Why is it that the legislative and law entities in Louisiana do not include representation by adopted people during the drafting of the bills concerning access to their original birth certificate, the government document that records their birth, which in Louisiana is denied to them?
Why is it that testimony used to inform these entities in drafting a bill are the biased thoughts coming from an adoptive mother, who opposes openness, and board members of an adoption agency which began in 1988 and opened when the majority of the country was focused on a new era of openness and integrity in adoption and not perpetuating secrets and stigmas of societal pressures of the past?
Why is it that the entities deny the key principal a voice in drafting bills? Instead, they let an agency, that only gains when relinquishments are made, be an inaccurate voice for all birth parents and adopted people.
Adopted people are used as pawns in political issues that have nothing to do with their right to the government document recording their birth. It is irrational and absurd. Louisiana is continuing to treat adopted people as bastard perpetual children and, along with their birth parents, without respect and dignity. This perpetuates the stereotypes and myths from a bygone era filled with stigmas and illegitimacy.
These actions and attitudes ensure babies placed for adoption grow up without ever knowing their true origin, genetic history and social heritage — their own “chapter one” — and foster their different treatment from others.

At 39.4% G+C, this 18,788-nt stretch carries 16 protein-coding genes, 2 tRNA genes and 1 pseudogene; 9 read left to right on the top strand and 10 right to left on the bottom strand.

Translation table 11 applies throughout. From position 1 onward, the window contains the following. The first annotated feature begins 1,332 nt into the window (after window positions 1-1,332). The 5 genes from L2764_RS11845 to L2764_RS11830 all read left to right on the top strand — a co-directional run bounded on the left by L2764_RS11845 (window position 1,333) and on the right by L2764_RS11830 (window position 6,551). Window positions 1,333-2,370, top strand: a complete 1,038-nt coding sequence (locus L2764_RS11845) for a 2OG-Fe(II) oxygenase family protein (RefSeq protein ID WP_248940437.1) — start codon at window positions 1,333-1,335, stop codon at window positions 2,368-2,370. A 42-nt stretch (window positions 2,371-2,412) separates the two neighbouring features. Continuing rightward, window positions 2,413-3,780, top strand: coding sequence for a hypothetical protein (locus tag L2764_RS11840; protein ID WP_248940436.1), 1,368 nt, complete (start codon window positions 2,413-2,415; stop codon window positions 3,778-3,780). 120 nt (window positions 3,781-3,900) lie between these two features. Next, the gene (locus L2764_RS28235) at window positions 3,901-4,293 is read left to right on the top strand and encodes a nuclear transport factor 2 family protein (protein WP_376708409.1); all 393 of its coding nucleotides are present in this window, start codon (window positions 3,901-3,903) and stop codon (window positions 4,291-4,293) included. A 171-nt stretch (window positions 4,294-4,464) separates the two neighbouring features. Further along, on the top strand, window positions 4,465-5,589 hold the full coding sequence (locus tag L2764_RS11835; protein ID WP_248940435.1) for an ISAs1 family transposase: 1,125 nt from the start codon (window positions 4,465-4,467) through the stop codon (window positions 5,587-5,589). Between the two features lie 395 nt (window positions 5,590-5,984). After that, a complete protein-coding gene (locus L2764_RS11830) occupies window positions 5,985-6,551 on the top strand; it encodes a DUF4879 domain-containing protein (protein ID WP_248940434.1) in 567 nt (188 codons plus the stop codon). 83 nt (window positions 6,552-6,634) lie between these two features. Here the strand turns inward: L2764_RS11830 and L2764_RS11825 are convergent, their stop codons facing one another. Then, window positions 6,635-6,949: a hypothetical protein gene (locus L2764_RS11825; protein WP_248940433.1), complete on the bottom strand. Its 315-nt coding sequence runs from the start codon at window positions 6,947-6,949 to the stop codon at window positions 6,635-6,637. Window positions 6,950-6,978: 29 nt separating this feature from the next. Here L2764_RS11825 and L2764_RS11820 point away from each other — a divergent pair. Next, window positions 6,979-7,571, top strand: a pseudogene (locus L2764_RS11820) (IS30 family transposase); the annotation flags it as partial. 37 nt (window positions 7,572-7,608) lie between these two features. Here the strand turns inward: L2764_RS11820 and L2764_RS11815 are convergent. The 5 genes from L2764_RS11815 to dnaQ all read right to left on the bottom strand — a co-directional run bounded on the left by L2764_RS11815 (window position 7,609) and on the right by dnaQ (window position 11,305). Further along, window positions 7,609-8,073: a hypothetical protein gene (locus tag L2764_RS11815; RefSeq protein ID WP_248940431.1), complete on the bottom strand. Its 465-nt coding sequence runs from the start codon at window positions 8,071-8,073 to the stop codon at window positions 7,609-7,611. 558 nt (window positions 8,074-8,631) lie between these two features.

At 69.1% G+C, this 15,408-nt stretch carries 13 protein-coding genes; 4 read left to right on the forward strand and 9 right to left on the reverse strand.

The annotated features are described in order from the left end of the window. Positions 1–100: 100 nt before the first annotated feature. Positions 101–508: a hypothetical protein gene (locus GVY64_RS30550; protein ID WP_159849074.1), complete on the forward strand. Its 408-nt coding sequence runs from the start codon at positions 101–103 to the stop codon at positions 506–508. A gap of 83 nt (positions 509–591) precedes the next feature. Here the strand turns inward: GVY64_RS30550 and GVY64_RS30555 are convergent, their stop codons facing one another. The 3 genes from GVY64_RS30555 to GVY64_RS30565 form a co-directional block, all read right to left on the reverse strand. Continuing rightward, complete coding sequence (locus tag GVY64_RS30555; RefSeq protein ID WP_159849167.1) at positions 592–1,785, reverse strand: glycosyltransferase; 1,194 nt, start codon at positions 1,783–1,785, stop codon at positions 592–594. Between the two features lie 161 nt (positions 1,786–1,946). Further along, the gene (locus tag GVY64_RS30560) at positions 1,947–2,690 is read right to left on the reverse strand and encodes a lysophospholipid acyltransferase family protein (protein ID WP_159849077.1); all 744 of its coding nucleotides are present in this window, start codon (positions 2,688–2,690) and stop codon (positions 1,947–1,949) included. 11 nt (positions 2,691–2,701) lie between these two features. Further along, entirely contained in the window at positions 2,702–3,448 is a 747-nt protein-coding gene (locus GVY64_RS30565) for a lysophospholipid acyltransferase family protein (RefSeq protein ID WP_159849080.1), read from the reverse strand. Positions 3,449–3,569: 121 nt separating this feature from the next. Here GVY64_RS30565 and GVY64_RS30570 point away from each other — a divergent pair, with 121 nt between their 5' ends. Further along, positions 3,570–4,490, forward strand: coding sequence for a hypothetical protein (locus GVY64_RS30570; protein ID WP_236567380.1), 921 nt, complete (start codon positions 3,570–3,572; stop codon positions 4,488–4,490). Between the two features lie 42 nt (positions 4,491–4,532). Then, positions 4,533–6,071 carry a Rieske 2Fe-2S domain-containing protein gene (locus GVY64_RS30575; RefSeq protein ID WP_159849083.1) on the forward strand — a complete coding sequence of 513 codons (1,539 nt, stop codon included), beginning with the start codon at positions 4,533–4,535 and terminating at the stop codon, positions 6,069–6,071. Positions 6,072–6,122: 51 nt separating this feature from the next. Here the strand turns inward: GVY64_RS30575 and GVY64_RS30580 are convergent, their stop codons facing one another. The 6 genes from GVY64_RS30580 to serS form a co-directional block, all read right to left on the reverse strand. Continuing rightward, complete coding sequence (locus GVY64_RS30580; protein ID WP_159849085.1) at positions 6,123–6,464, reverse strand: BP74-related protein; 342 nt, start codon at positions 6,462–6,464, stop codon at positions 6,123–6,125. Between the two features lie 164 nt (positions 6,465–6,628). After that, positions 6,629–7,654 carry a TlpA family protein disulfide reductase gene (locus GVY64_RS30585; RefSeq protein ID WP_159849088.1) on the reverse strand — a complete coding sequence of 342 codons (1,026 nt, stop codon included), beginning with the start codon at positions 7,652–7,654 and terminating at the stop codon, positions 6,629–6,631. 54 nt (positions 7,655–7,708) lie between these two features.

When adopted people ask questions about their origins, they are explicitly or implicitly told they are ungrateful and undeserving of information about their own birth. No other group in society must make this sacrifice.
Infant adoption is inaccurately presented as a panacea. Infant adoption purports to “protect parents who relinquish.” The truth is, infant adoption serves infertile couples and is committed to “protecting” adoptive parent’s illusion of family. If it were about anything else, parents who relinquish would not be courted by potential adoptive parents and then forgotten shortly after. The sly negative portrayals of adopted people and their families of origin would not exist. The stigma and shame that promotes all the secrecy would not exist.
Parents who relinquished were not promised by the state, nor do they want, confidentiality from their own children. The overwhelming majority want their children to be treated equally.
Given an adoptive parent, the groups using them as pawns and an adoption agency dominate these drafting discussions, no bill about access to their original birth certificates should be considered until adopted people have a place at the table. After all, it is their original birth certificate.
I would love to hear the rationale for their exclusion.
Elise Bateman Lewis
former regional director and board member, American Adoption Congress